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Key powers urge immediate resumption of Sudan talks: US

Talks were suspended on Wednesday [AFP]

Date of publication: 18 May, 2019

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Representatives from the UN, African Union and European powers "called for an immediate resumption of talks" between the two sides in Sudan.
Major international powers urged Sudan's military rulers and protesters to resume suspended negotiations on the country's future immediately, the United States said, during talks in Washington on Friday.

Representatives from the UN, African Union and European powers "called for an immediate resumption of talks" between the two sides, said Tibor Nagy, the US assistant secretary of state for Africa.

They called on the protesters and the Transitional Military Council to "reach an agreement ASAP on an interim government that is truly civilian-led and reflects the will of the Sudanese people," Nagy tweeted.

The talks in Washington included representatives of the United Nations, African Union and European Union.

Countries involved were Britain, France, Germany and Norway as well as Ethiopia, which is the chair of an eight-nation Horn of Africa regional bloc, the Intergovernmental Authority on Development, which includes Sudan.

"We also expressed concern about the recent violence directed by security forces against protesters, and agreed to call for the TMC to allow peaceful protests and hold accountable those responsible for recent violence," he wrote.

Last month, Sudan’s army ousted longtime autocratic president Omar al-Bashir after months of mounting protests led by young people that were sparked by the high cost of bread.

Protesters have remained camped out, saying that they want a rapid transition to democracy rather than continued military rule.

The generals and protest leaders had been expected to come to an agreement on Wednesday on the thorniest issue - the make-up of a new body to govern Sudan for three years.

But the head of the military council, Abdel Fattah al-Burhan, early on Thursday announced a suspension of talks for 72 hours as he demanded that protesters dismantle roadblocks and open bridges and railway lines connecting the capital.

Hundreds of demonstrators heeded his call on Friday, working through the night to clear away bricks and debris, after the military’s demands were announced.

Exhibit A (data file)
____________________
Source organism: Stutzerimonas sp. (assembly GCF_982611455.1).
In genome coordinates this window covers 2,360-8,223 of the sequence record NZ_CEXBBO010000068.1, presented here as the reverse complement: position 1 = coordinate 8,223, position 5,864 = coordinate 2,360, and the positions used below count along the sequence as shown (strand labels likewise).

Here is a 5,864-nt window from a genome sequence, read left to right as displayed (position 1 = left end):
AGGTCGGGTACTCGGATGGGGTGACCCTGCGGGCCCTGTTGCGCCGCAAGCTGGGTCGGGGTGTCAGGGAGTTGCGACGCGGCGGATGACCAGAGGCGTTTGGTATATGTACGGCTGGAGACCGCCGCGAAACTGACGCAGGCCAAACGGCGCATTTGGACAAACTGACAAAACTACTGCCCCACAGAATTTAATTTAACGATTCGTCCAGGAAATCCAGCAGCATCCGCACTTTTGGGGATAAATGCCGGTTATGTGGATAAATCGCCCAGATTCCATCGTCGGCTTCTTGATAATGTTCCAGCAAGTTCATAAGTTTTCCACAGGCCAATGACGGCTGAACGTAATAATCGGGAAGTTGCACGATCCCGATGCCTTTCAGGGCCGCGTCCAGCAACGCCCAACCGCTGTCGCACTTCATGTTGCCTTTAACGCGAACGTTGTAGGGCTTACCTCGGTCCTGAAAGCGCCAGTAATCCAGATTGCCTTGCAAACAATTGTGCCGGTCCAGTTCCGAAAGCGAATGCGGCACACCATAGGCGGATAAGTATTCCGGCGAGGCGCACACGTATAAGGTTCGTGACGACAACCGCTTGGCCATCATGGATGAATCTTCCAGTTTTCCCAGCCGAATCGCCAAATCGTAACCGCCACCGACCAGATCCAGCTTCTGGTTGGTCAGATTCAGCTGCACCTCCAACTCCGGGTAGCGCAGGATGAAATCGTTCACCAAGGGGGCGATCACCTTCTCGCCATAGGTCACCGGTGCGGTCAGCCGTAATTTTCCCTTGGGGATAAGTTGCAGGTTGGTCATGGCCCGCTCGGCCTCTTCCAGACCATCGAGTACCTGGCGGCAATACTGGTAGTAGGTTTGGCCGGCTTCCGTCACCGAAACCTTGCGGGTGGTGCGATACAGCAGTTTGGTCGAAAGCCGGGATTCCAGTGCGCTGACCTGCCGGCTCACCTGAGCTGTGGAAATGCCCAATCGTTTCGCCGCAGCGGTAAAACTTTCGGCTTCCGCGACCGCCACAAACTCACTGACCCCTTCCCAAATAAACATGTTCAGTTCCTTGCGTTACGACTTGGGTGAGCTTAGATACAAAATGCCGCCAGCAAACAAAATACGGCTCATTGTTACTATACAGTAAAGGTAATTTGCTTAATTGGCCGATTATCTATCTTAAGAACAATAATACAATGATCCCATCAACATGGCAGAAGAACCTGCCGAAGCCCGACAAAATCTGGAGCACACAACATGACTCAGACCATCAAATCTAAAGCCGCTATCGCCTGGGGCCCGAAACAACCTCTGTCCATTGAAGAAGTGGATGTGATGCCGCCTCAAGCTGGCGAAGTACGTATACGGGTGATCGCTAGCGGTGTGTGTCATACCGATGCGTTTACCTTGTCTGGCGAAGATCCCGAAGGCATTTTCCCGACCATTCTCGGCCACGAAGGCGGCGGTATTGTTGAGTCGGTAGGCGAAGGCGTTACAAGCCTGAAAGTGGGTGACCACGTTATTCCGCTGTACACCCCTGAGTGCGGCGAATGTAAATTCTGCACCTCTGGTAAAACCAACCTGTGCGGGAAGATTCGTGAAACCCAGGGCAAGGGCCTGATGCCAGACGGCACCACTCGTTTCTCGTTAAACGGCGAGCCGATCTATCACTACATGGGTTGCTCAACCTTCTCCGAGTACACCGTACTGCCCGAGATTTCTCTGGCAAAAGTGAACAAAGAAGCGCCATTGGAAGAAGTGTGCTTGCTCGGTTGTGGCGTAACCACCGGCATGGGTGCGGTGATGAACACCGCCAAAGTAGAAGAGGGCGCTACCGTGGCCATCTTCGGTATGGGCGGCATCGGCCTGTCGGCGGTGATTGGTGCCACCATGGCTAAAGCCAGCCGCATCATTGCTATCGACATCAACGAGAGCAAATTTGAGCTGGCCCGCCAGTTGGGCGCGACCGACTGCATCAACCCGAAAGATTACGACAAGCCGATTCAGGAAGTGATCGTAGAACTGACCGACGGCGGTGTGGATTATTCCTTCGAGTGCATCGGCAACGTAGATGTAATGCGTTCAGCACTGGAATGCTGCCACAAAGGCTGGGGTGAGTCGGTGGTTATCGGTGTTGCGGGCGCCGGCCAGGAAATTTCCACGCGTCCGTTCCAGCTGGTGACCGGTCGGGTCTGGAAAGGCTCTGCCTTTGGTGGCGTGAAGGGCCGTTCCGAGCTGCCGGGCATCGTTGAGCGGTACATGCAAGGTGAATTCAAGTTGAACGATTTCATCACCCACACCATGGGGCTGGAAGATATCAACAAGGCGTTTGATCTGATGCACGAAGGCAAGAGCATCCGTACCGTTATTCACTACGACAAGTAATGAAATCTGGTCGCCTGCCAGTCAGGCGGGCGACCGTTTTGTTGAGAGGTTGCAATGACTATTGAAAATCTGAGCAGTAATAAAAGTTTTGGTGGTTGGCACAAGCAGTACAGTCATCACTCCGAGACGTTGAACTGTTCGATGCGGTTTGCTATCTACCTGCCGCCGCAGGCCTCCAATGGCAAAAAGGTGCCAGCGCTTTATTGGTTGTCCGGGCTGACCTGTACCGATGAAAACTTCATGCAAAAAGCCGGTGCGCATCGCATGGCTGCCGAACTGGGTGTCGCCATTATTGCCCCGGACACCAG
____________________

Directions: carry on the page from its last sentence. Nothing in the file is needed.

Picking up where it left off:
"If our demand is not met, we will return to rebuild the barricade," a visibly angry protester told AFP as behind him demonstrators cleared away bricks and debris.

'Regrettable' decision

Protesters had erected the barricades to pressure the military rulers when talks commenced on Monday, but the roadblocks triggered clashes between demonstrators and security forces according to witnesses.

The military council said roadblocks across Khartoum are "totally unacceptable", but the generals will allow barricades set up by protesters outside the army headquarters to remain and a sit-in there to continue.

Sudanese protesters attended prayers near the military headquarters on Friday, sitting on mats placed in rows on the street.

Talks between the two sides achieved significant breakthroughs on Monday, but were marred by violence which left five protesters and an army major dead.

Protesters blamed the paramilitary Rapid Support Force, but Burhan said there were "armed elements among demonstrators who were shooting at security forces."

The United States and Britain said the authorities were responsible for the violence.

The Alliance for Freedom and Change, which is leading the protest movement, said the move to suspend talks was "regrettable".

"It ignores the developments achieved in negotiations so far... and the fact that Wednesday's meeting was to finalise the agreement, which would have stopped the escalations such as roadblocks."

Protesters are demanding a civilian-led transition, which the generals have steadfastly resisted since bowing to demonstrators' demands and toppling Bashir.

During the first two days of talks the two sides had agreed on an overall civilian structure, including a three-year period for the full transfer of power to a civilian administration.

They had also agreed that parliament be composed of 300 members for the transition, with around two-thirds from the alliance and the rest drawn from other political groups.

But the make-up of the new sovereign council has been the toughest part of the negotiations, with the two sides so far proposing different compositions of the body.

The council is expected to take all key decisions concerning national issues and the generals want it to be military-led, while the protesters insist it have a civilian majority.

The body is expected to form a transitional civilian government, which would then prepare for the first post-Bashir election after changeover period ends.

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